|State :||Czech Republic|
|Historical part of the country :||Moravia|
|Region :||Olomoucký kraj|
|Area :||4658 ha|
|Geographic location :|
|Residents :||43,680 (Jan 1, 2019)|
|Postal code :||796 01|
|Lord Mayor :||František Jura ( ANO ) (as of 2018)|
|Address:||nám TG Masaryka 12-14
796 01 Prostějov
Prostějov includes the following districts:
- Čechovice ( Chekhovitz ) - 1050 Ew.
- Čechůvky ( Czechuwek ) - 163 Ew.
- Domamyslice ( Domamislitz ) - 1056 Ew.
- Krasice ( Krassitz ) - 2046 Ew.
- Vrahovice ( Wrahowitz ) - 3402 Ew.
- Žešov ( Scheschow ) - 325 Ew.
The place was first mentioned in 1141 as a settlement Prostějovice . The name Proßnitz has been documented since 1213. It was already a market village before 1300. From 1390 a fair was allowed to be held, which was equivalent to an elevation to the city. At that time the place belonged to the Lords of Kravarn and was part of the Plumlov reign . Since the city supported the Hussites during the Hussite Wars , it was sacked and pillaged by the Catholics in 1431. The other owners of the estate were Messrs Pernstein from 1495 to 1599 and the House of Liechtenstein from 1599 to 1848 . In 1857 the population was "Moravian and German language".
In the 19th century, Proßnitz is the seat of a district administration and a district court and at that time had four suburbs, a German and a Czech high school, a weaving school, a city hospital and a hospital of the Barmherzigen Brüder, gas lighting and 18,417 residents (1880), including 1,800 Jews . In 1892 a Czech, Karel Vojáček, was elected mayor for the first time. By 1900 Proßnitz already had 25,466 predominantly Czech residents.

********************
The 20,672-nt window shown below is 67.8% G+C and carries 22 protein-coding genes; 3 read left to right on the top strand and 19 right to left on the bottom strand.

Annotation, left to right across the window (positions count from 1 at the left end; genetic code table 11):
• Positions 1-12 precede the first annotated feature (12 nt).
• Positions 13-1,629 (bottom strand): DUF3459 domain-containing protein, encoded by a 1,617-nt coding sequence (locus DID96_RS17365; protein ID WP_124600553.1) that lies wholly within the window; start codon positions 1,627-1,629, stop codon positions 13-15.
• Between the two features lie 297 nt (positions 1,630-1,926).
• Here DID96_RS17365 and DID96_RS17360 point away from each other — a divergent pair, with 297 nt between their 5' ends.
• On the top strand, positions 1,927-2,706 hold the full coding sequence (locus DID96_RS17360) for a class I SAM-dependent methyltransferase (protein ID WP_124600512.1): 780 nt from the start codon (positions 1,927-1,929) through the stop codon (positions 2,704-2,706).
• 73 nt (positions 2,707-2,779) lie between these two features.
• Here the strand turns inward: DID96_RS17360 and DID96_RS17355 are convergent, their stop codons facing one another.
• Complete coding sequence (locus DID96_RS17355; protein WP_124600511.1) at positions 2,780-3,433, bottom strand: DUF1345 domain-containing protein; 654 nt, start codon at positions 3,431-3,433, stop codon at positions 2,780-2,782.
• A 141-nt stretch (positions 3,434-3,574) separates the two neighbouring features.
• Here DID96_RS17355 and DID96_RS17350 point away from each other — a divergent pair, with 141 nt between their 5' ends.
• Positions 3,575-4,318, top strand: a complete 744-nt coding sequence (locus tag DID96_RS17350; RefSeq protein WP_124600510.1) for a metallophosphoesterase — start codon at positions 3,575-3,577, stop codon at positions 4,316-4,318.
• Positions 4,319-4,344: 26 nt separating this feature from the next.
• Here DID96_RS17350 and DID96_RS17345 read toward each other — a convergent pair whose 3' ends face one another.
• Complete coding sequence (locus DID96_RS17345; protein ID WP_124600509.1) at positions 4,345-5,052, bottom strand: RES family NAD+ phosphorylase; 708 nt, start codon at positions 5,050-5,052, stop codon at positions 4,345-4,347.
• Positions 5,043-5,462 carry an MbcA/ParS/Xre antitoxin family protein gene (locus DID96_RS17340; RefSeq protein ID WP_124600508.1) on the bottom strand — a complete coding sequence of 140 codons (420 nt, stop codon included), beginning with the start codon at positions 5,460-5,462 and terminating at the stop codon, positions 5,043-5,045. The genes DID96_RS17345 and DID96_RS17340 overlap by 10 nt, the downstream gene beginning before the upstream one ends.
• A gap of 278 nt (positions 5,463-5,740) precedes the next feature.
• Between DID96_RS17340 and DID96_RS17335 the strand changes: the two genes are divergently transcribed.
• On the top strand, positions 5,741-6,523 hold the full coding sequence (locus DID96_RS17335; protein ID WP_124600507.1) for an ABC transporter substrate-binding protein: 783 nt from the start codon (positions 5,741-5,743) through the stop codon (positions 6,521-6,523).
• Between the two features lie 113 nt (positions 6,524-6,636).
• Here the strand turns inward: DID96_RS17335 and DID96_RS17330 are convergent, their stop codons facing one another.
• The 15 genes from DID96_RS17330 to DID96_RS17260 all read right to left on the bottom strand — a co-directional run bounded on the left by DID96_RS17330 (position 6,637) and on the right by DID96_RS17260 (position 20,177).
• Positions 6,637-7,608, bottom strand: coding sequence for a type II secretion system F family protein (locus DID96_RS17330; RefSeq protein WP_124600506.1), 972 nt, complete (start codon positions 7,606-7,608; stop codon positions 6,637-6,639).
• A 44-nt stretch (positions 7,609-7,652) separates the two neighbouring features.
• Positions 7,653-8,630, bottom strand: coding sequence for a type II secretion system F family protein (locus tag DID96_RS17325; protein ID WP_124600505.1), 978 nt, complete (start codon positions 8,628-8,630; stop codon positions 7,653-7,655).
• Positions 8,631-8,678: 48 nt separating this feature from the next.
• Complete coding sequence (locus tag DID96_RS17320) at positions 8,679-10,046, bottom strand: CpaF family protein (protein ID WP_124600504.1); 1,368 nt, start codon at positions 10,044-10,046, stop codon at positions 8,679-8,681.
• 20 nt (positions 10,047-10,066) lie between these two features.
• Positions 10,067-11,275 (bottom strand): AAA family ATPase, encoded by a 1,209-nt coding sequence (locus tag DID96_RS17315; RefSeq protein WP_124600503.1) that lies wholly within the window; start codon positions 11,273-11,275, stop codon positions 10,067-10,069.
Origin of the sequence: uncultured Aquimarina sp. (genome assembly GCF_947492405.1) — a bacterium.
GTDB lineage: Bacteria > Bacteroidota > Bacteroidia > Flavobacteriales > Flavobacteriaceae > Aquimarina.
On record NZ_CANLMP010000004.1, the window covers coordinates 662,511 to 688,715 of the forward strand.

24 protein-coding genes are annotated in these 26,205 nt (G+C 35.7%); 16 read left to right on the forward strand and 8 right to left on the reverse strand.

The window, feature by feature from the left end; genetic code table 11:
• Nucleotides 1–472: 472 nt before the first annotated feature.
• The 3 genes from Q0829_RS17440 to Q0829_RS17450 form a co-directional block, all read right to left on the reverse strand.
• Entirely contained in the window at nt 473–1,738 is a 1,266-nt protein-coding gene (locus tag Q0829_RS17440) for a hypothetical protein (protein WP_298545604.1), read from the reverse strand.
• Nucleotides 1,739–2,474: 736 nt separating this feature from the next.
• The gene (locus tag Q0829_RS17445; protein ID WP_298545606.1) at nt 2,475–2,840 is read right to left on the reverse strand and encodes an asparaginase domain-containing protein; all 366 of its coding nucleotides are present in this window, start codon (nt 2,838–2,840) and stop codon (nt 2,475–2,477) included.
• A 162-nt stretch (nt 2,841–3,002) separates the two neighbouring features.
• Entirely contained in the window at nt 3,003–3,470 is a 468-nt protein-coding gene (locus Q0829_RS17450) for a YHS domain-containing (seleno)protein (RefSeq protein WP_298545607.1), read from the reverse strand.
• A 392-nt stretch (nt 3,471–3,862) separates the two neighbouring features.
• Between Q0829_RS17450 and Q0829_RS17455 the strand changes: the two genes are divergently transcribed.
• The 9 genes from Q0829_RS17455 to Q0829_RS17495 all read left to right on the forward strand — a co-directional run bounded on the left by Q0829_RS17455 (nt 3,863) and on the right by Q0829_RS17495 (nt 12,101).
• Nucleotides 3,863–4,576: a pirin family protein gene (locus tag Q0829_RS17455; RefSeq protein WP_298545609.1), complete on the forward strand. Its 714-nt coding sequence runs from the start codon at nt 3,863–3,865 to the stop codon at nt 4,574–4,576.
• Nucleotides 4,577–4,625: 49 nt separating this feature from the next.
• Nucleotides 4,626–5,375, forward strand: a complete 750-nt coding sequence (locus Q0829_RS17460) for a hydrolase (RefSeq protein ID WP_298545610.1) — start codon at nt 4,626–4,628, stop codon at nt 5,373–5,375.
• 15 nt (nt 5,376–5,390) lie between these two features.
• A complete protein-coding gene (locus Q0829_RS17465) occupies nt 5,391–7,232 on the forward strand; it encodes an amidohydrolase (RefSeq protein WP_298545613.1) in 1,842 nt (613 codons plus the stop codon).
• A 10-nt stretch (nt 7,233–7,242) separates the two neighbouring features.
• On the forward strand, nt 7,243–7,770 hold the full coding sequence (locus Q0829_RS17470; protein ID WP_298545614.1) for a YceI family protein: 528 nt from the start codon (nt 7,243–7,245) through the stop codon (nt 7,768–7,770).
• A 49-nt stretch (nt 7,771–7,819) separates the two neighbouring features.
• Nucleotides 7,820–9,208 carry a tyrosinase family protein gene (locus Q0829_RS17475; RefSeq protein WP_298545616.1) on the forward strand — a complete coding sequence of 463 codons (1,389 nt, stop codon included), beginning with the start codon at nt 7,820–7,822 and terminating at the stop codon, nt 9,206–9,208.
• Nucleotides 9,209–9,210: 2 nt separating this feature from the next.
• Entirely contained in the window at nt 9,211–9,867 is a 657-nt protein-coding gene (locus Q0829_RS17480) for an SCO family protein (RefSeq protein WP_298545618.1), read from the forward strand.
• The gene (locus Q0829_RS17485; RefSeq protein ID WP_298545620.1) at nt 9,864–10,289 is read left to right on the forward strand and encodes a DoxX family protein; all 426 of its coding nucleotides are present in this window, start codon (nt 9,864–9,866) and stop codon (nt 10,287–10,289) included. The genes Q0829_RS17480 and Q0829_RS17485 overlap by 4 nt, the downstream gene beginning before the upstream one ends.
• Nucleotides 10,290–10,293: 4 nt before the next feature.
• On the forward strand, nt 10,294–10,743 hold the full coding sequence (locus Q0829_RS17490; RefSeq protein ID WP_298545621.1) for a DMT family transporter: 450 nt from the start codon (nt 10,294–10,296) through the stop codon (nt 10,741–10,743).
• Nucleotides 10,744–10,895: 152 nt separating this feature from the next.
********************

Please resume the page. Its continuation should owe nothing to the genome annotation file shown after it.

After the occupation and annexation by the German Reich , the city was the seat of the district of Proßnitz until 1940. Thereafter, until 1945, the Proßnitz district was part of the Mährisch Ostrau district councilor .
After the end of the Second World War and the German occupation, the German-speaking residents of the city were expelled in 1945. In an exchange of fire with the Warsaw Pact intervention troops in 1968, during the so-called Prague Spring , three people died. In 1990 the historic city center was declared a monument protection zone. The city is now the center of the Czech textile industry .
In 2012 Prostějov was elevated to a statutory city .
|1837||8,552||excluding the Jewish community (1,742 inhabitants in 58 houses), in 778 houses, except for three Evangelicals all Catholic residents who speak both national languages|
|1854||11,174||Moravian and German-speaking Catholics along with 2,000 Jews|
|1880||18,417||including 1,800 Jews|
|1900||25,466||with the independent Israelite community, mostly Czech residents|
The place was a garrison of the following military units:
- Cuirassier Regiment No. 5 (1798–1799)
- Kuk Dragoon Regiment "Kaiser" No. 11 (1832–1846)
- Kuk Hussar Regiment "Graf Nádasdy" No. 9 (1847)
- Kuk Dragoon Regiment "Friedrich Franz IV. Grand Duke of Mecklenburg-Schwerin" No. 6 (1848–1849)
- Imperial and Royal Hussar Regiment "Kaiser" No. 1 (1849–1852)
- Kuk Dragoon Regiment "Count Montecuccoli" No. 8 (1855-1859)
- Kuk Hussar Regiment "Arthur Duke of Connaught and Strathearn" No. 4 (1861–1866)
- Imperial and Royal Hussar Regiment "Friedrich Leopold of Prussia" No. 2 (1866–1870)
- Kuk Dragoon Regiment "Kaiser Franz I." No. 1 (1870–1871)